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CAM >  Big Pharma Conspiracy Theory?

Last update: 10/27/2016


New section added:  Are natural compounds at a disadvantage
because they cannot be patented?

Big Pharma Conspiracy: Are they withholding cures for cancer?

Here we address the theory that alternative medicine is a legitimate option, equal in plausibility to standard medicine, based on the conspiracy theory. 

While discovery and marketing of medical products is driven by profit, companies must first prove the agent effective for a specific medical condition,  which is a challenging regulatory process, involving investigators, data monitoring boards, and FDA review. 

... The process requires controlled studies describing the methods up front, such as the number of patients, the defined medical condition, and how outcomes are measured, both positive and adverse. 

In contrast: Alternative Medicine has no such requirements.  For example, we have no idea about rates of response or how a response is even defined for a given alternative practice.  One in a thousand?  None?   We must take the practitioners word for it, or take on faith the accuracy and truth of a testimonial.  

Is the conspiracy theory plausible?

Three in five Americans will get a serious cancer - including scientists, medical doctors, regulators, owners of drug companies - including, sadly, their loved ones and children.  Thus, a conspiracy to hide cures for cancer would require the complicity of medical doctors and experts when their children get cancer.  Would not the parents with knowledge of the conspiracy relent when their child was diagnosed?  Silence under such circumstances would be unthinkable, and also criminal.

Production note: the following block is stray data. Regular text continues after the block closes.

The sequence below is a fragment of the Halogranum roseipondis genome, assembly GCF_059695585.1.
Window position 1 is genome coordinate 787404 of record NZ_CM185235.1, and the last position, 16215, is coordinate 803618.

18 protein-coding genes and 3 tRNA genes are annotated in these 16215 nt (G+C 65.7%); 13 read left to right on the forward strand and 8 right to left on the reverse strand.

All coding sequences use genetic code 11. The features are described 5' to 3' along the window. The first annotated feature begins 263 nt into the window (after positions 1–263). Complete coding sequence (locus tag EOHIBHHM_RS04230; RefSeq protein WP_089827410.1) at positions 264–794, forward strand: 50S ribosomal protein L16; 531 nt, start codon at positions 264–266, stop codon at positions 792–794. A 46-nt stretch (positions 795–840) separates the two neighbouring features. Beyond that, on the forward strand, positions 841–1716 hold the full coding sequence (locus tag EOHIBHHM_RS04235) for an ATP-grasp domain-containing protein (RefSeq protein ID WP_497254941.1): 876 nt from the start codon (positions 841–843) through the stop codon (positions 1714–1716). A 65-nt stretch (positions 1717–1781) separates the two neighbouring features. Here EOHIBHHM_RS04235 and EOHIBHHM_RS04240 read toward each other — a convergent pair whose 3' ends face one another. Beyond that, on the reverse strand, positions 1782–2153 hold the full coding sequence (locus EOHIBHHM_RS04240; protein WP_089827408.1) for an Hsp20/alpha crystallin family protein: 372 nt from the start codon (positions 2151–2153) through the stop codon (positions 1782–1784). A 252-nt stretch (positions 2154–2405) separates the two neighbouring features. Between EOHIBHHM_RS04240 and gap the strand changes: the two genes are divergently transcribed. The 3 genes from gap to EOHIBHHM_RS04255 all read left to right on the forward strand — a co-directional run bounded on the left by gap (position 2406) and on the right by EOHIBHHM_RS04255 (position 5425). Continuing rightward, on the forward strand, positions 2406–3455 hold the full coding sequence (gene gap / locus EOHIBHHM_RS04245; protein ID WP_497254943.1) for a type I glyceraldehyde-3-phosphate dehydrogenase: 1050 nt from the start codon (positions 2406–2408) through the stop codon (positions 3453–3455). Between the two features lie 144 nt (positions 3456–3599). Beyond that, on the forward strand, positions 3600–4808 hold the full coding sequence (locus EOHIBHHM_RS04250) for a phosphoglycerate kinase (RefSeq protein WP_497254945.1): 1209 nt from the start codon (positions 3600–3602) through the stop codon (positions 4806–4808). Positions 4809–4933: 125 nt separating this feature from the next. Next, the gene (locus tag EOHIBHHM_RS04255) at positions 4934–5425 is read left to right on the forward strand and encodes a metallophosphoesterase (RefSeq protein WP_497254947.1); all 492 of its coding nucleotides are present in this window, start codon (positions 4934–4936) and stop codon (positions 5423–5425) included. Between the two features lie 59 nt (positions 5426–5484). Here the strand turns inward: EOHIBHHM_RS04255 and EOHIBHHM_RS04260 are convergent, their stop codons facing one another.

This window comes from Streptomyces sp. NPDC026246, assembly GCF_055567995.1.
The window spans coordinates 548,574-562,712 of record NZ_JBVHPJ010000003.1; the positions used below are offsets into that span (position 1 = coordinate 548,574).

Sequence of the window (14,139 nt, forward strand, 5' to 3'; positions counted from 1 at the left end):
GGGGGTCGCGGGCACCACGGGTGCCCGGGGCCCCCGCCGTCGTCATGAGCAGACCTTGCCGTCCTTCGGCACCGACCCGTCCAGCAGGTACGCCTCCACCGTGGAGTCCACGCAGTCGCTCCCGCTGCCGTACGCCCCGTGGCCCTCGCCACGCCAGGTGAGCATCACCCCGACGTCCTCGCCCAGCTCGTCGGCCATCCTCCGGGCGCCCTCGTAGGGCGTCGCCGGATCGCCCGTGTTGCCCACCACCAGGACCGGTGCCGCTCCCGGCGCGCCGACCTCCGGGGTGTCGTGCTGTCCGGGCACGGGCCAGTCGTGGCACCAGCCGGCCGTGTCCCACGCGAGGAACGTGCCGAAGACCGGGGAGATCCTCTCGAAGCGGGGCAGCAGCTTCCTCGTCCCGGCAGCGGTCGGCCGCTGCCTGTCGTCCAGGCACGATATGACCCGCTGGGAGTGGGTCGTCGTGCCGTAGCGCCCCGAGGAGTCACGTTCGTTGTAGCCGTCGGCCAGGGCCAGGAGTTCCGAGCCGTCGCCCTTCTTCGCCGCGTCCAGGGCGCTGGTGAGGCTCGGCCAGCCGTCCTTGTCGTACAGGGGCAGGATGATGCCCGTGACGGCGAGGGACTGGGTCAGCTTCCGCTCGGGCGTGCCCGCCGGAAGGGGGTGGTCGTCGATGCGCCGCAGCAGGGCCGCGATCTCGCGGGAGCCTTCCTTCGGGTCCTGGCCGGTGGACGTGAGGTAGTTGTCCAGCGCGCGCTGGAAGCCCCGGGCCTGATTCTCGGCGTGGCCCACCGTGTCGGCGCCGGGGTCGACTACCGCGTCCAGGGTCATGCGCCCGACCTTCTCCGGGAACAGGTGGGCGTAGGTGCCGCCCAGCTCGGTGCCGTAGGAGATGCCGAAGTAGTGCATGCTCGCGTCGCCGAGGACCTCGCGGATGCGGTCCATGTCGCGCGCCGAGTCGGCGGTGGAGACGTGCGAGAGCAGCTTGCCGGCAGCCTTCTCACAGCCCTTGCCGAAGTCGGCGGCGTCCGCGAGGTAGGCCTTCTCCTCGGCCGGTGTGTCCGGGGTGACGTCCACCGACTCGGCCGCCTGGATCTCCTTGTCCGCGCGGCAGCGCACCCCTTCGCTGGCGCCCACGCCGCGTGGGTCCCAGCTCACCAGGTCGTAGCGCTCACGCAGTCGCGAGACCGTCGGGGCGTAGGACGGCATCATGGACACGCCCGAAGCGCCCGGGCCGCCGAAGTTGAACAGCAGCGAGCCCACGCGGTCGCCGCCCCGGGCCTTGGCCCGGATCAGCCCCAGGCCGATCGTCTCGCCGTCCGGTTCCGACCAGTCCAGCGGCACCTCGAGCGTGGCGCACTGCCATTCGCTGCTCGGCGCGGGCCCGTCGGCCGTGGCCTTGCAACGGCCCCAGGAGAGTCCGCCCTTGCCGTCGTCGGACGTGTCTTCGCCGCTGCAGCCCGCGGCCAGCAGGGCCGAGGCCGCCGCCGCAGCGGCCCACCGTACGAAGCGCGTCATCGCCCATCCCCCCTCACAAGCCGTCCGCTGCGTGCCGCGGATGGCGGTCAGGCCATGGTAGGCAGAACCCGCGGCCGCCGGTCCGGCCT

The conspiracy theory also does not explain the high cure rate for some cancers (eg. > 80% for Hodgkins disease), and that the majority of childhood cancers are cured. Is the conspiracy for some types of cancers and not others?  

Furthermore:

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Pharma, the entity that allegedly suppressing cures, is a collective of independent 
companies, which cannot make binding decisions on behalf of all.

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And if a conspiracy existed, why would any company invest so much time and money 
developing and testing new cancer drugs?

Are we to believe that "the industry" submits drugs for FDA approval with limited 
potential to cure in order to keep the conspiracy alive? ... or that they are 
intentionally passing on an opportunity to become wealthy and save lives for the good 
of its competitors!

Would we not see the companies that have developed cures protesting such a system,